Archive for April 4th, 2011
Monday, April 4th, 2011
Due to the recent events in Japan, many companies, like Boeing, are concerned. The practice of keeping inventories lean in order to boost profits is proving to be problematic and Japanese suppliers are unable to keep up with demand. An article in Bloomberg Businessweek discusses the risks associated with just-in-time inventory. Smeal’s Susan Xu, professor of management science and supply chain management, shares her thoughts on what supply chains need to do to avoid these risks.
Today’s supply chains are operating under lean manufacturing principles which embrace low inventory and just-in-time (JIT) delivery. However, a tightly coupled supply chain removes inventory redundancy and makes the network as a whole more vulnerable in the face of disruption, as illustrated by the significant impact of Japan’s earthquake on part deliveries of Boeing’s 787 Dreamliner, which is already more than three years behind schedule due to perpetual production delays. To avoid the downside of JIT, companies need to increase safety stock to certain extend to isolate the impact of disruption. However, stockpiling inventory in anticipation of low probability, high impact disruptive events is also not a cost-effective strategy. Companies need to create reliable and cost efficient supply chains by using other risk mitigation strategies.
First, a move toward modularization and mass customization in recent years has allowed many companies to offer customers with a wide variety of products. These products tend to have flexible configurations and it is often the case that a part in shortage can be replaced by another part with supply. Flexibility in product design and product variety can be an effective strategy for supply chain risk management. In times of crisis, a company can dynamically influence consumer choices by offering reconfigured products or alternative products via dynamic pricing, incentives and promotions. Dell used this tactic effectively to manage its part shortage problem during the Taiwan earthquake in 1999. In contrast, Boeing was unable to alter the configuration of 787 Dreamliner due to its unique product design.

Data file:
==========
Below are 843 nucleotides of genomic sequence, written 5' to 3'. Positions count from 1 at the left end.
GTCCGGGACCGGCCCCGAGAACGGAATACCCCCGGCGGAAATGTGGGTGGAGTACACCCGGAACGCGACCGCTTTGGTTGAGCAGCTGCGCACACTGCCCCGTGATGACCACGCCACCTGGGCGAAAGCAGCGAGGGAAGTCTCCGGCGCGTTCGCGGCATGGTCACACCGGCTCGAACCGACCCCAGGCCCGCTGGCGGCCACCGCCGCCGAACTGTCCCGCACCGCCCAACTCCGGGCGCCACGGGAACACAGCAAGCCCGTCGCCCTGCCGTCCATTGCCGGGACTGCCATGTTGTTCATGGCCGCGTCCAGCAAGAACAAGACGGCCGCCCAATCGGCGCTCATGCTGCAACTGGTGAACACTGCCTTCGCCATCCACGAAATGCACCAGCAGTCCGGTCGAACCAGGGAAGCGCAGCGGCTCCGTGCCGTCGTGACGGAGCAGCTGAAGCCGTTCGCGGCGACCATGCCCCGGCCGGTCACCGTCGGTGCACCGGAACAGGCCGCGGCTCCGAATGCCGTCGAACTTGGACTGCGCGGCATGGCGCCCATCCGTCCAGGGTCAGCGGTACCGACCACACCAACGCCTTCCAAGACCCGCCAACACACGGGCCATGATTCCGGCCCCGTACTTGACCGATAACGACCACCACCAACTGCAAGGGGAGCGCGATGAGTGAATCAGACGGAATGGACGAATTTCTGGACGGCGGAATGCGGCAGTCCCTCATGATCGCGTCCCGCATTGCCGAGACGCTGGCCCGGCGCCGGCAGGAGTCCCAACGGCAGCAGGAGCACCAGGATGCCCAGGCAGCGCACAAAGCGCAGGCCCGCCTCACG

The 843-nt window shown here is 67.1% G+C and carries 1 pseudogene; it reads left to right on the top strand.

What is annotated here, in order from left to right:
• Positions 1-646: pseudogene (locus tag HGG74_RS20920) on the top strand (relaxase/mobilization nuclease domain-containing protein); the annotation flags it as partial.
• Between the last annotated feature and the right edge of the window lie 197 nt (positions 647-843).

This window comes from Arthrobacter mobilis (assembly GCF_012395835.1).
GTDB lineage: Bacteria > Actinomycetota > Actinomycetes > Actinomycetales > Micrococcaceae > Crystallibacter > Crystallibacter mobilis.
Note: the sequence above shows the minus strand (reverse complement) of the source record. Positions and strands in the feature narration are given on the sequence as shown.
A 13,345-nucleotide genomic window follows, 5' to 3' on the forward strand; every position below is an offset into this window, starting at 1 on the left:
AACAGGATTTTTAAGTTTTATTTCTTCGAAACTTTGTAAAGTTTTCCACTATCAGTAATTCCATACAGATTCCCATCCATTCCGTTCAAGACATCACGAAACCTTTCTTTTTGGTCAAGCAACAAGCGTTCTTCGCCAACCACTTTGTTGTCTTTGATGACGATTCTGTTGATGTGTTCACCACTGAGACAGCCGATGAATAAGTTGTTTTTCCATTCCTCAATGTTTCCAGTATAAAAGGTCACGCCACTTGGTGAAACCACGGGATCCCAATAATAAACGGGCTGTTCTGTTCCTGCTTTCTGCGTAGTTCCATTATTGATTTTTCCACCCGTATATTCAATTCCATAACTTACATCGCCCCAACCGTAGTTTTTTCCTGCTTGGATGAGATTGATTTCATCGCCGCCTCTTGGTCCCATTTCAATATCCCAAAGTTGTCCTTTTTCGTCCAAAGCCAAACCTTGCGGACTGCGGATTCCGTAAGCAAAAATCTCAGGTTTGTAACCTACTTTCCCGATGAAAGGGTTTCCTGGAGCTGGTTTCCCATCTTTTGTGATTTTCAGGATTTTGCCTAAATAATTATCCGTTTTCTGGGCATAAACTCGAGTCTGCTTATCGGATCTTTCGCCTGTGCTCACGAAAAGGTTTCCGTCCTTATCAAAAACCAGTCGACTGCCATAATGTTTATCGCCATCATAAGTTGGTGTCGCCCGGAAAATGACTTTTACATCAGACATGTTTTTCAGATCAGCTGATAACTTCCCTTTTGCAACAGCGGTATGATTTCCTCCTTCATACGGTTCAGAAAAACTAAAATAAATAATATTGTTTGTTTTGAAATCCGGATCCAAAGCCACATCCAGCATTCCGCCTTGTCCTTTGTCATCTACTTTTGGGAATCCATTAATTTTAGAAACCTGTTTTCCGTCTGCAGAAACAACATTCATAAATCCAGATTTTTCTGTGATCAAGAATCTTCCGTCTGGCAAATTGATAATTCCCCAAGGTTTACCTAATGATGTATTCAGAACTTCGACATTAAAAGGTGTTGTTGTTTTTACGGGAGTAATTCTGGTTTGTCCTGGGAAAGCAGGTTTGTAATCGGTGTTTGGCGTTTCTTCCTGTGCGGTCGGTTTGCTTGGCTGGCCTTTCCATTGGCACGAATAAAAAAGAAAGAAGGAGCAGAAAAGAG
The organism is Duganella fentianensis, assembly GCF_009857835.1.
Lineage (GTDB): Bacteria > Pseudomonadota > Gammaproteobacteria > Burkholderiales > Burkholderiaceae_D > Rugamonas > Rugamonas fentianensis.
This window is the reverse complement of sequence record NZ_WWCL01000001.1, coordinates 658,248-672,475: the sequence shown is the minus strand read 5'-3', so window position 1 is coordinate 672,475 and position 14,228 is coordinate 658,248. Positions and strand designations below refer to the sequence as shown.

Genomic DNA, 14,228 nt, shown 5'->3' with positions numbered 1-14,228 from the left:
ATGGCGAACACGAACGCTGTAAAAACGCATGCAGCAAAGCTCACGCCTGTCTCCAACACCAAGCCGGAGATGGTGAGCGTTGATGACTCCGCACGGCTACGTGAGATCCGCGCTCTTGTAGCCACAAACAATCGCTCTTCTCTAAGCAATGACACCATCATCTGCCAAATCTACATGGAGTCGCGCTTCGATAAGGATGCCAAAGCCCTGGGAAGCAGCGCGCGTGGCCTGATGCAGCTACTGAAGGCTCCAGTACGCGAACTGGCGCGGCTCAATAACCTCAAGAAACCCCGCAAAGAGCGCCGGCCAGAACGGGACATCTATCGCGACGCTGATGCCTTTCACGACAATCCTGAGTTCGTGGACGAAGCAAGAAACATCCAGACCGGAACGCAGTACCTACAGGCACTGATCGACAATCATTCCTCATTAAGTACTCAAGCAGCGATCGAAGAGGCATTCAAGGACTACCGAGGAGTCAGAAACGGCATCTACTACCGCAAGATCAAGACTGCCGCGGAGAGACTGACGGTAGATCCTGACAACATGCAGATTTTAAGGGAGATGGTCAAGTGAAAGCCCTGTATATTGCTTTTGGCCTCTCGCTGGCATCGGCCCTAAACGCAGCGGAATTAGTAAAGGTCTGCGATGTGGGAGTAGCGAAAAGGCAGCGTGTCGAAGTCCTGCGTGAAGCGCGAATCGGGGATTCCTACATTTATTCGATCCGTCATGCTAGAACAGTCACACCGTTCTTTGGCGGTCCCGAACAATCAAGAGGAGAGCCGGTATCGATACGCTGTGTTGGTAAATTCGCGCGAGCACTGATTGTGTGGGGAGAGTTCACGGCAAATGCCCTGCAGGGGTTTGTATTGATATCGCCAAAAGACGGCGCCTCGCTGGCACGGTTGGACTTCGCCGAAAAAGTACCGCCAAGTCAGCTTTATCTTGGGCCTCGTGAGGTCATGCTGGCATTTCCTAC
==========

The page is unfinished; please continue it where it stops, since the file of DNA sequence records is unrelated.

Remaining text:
Second, relying on a single source for a critical part of a product can leave a company in a highly vulnerable position when the supply chain is interrupted. Boeing single-sourced most parts of 787 Dreamliner, as few suppliers were capable of producing these sophisticated parts. It has been shown in academic research and practice that risk diversification via multi-sourcing can help companies maintain a steady supply of critical parts. However, risk diversification may not be achieved by simply lining up multiple suppliers. There have been many real world examples, including ones illustrated in this article, where a single catastrophic event simultaneously degraded the capabilities of suppliers located in the same region. In a recent project, partly supported by my NSF grant “Risk Management of Supply Chain Networks with Dependent Disruptions,” we show that companies not only need to multi-source, but also need to select the suppliers who are not subject to common-cause disruptions (e.g., the suppliers located in different geographical locations).
Third, in the assembly phase of supply chain operations, the deliveries of subassemblies must be highly balanced and coordinated, to prevent the delay of the final assembly due to shortages of certain subassemblies. Boeing suffered from repeated delays because it outsourced subassembly operations to a large number of suppliers worldwide, many of them faced with their own interruptions such as natural disasters, labor unrest, and economic downturns. The results from our recent NSF project show that, while risk diversification is desirable at the component level, risk concentration is preferable at the assembly stage (e.g., selecting suppliers located in the same geographical region). In retrospect, if Boeing had decided to use its in-house capacity for the subassemblies of 787 Dreamliner, it might have been able to avoid some significant delays.